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I'm searching for code snippets manager for Windows which fulfills these criteria

Required features

  • searching through snippets, displaying list of search results
  • tree organization of snippets (at least with one sublevel - i.e. not just a plain list)

Important features

  • mature design with keyboard on mind – having enough keyboard acceleratos and shortcuts, not requiring mouse for searching, editing, pressing common buttons etc.
  • possible access to snippets from outside the tool (i.e. snippets are stored in files or some standard database so I can 'own' the snippets even if application is unavailable or fails)
  • free (best if open source), but I'm also open to commercial ones under some €30 (no subscription)

Other features (syntax highlighting, online account, ...) are welcome but they don't matter too much to me. I will downvote applications not working at least partially well with keyboard.

1

Visual Studio Code

Visual Studio Code is a free, open source, fast, lightweight editor perfect for your basic needs, but also extensible enough that you could mostly replace Visual Studio with it if you wanted to.

Tree Organization

A directory structure of your choosing should provide the tree organization you are looking for.

Search

I use Ctrl+Shift+F to open the search panel constantly, you can search with plain text or regular expressions, exclude files or directories, search and replace, and as you requested, list all results (in real time as you type, it feels very satisfying).

Mature Design

VS Code is super popular for a reason, and if you don't like the default key-bindings, you can change them (there are extensions for sublime, atom, vim keymaps too).

Access from outside the application

If you store your snippets in files, organized in folders, you can open them in any text editor.

Free and Open Source

VS Code is free and open source, while also having the backing of Microsoft.

Other Features

Language Support: Visual Studio Code has support for many languages, so you'll be able to run code snippets using keyboard shortcuts, GUI, or command line.

Git Integration: I would recommend checking the whole code snippets directory into source control, the git integration in Visual Studio Code is good. This will allow you to keep track of changes and use your code snippets across devices.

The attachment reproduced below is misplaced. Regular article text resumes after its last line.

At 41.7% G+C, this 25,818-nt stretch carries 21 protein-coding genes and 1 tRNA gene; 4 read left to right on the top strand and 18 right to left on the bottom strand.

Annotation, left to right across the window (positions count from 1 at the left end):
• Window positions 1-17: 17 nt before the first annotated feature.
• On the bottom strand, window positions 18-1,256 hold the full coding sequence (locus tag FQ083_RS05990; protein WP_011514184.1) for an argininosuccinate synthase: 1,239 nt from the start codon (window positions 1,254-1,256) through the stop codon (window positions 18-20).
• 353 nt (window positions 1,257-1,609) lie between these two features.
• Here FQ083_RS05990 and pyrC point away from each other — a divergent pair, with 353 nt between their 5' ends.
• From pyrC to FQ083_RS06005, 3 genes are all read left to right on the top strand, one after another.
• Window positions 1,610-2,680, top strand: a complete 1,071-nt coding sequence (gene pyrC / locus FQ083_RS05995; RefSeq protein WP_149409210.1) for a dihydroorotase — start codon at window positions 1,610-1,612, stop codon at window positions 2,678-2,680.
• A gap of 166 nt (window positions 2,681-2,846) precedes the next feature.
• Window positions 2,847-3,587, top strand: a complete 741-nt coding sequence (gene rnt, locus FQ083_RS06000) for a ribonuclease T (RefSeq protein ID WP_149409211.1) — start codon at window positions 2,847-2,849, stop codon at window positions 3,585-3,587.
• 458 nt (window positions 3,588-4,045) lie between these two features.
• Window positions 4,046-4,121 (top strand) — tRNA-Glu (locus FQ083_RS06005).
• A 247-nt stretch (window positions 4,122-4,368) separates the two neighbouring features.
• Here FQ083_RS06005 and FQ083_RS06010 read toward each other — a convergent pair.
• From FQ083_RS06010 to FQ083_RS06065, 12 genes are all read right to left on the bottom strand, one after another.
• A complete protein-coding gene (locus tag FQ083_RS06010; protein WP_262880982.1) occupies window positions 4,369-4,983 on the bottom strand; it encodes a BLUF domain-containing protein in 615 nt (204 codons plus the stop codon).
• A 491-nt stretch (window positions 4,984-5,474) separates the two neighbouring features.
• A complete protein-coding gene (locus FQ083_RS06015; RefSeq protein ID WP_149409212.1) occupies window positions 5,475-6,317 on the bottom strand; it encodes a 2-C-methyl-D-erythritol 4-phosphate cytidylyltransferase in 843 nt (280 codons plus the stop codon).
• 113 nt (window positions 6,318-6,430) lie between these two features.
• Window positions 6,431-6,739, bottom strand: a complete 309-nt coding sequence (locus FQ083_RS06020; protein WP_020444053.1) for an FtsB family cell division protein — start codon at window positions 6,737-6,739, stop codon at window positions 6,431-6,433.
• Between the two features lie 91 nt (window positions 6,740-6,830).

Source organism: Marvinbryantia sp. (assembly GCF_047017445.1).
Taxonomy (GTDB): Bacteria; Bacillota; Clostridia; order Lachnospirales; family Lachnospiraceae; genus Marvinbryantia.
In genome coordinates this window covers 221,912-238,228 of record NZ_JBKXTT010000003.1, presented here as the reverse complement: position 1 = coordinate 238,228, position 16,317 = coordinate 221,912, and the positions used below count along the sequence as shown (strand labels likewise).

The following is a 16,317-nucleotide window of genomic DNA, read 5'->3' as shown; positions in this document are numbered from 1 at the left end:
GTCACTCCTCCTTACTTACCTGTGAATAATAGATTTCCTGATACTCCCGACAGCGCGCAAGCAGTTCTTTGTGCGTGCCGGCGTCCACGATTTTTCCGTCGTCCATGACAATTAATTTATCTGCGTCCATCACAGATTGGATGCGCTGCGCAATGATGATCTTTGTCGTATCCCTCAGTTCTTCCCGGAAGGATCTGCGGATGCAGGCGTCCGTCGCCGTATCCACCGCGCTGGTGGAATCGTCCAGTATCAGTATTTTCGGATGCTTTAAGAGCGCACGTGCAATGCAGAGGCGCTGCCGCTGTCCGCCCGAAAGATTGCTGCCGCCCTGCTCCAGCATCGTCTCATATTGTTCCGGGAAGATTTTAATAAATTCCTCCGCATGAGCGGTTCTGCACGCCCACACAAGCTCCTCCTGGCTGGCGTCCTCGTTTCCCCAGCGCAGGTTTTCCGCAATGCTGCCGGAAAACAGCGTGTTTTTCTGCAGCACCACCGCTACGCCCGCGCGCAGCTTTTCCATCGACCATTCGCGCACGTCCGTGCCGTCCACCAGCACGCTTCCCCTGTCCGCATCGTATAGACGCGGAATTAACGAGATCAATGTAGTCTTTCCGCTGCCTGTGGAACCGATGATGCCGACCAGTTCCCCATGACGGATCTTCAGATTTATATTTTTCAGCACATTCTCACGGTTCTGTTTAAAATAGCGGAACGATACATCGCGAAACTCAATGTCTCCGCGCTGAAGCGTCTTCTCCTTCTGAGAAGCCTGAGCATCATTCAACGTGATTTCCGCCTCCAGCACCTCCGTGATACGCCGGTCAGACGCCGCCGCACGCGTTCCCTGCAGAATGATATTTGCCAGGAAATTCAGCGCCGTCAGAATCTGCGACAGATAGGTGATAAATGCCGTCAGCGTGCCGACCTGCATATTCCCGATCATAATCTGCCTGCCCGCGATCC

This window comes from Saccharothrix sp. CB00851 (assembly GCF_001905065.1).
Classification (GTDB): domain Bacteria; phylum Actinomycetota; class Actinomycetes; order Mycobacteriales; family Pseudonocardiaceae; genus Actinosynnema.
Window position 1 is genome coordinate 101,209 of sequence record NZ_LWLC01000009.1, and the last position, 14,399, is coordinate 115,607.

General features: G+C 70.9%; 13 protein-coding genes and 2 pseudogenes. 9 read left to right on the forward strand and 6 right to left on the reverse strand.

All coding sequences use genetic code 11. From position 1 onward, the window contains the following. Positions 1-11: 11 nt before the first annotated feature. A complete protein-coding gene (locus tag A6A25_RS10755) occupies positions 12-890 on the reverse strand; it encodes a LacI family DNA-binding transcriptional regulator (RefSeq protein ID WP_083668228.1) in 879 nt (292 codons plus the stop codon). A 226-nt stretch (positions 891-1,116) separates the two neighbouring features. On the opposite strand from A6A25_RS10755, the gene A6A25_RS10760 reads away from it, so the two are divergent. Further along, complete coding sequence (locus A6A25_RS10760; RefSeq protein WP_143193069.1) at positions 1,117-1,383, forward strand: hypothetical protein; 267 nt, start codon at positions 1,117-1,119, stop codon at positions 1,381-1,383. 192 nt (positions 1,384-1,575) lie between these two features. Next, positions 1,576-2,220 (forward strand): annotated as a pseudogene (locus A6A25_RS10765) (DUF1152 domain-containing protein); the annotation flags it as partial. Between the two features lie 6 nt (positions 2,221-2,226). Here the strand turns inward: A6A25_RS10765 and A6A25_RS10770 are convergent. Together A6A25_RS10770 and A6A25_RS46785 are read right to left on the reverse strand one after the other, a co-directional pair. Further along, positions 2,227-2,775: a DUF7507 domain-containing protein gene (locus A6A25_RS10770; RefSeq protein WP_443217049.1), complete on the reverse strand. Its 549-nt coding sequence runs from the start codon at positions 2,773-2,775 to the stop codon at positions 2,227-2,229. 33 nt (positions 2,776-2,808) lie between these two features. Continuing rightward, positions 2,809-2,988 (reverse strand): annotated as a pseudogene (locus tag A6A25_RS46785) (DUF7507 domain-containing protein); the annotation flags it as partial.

Keyboard Shortcuts: Here is a handy keyboard shortcut reference, but even if you just remember how to open the command palette (ctrl+shift+p) you can search for whatever command/shortcut you're trying to run.


I'm not affiliated with Microsoft or Visual Studio Code at all, I just really like the editor.

0

Git Repository In WSL

The Windows Subsystem for Linux is very handy for managing all types of source code. It allows you to easily version control, distribute, and backup your snippets with git. Plus it places a lot of helpful tools at your finger tips (eg: grep, find, sed, vim).

Setup:

  • Install a subsystem (or use a bash emulator)
  • Make a snippet folder
    • Use git if online account/backups are useful

Features:

  • Organize snippets in whatever folder structure you choose
  • Search with Bash commands (eg: grep 'var x = 7;' . -R)
  • Very keyboard friendly (eg: aliases)
  • Use any editor you want (eg: vim, emacs, nano)
  • Accessible outside WSL (eg: use C drive /mnt/c/Users/miroxlav/snippets)
  • Easily send to clipboard (eg: cat snippet.java | clip.exe)
  • Run snippets (eg: python snippet.py)
  • Free
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  • Thanks for the answer. Interesting idea, will think about the git concept. But from your answer, it does not appear to be sufficiently interactive and convenient for standard UI users. I am rather a developer (Visual Studio, SSMS, Eclipse, Notepad++) than a sysOps worker, so grep, find, sed, vim is not something I would prefer to use daily. My normal programming almost never involves a need of entering the command line. – miroxlav Jul 17 '19 at 9:35
  • For a UI-friendly solution, you could use a git UI (eg: SourceTree, Git Kraken) with your favorite editor (eg: Notepad++, Sublime) with its file navigation system. – NonlinearFruit Jul 17 '19 at 14:40
  • Yes, git is not an issue. It basically nicely covers a versioning part, maybe a sync and a backup. But the rest (quick search, smart insertion, good keyboard support) may not be so practical when performed from command line (grep, find, sed, vim) instead of tool inside an IDE. – miroxlav Jul 17 '19 at 14:55

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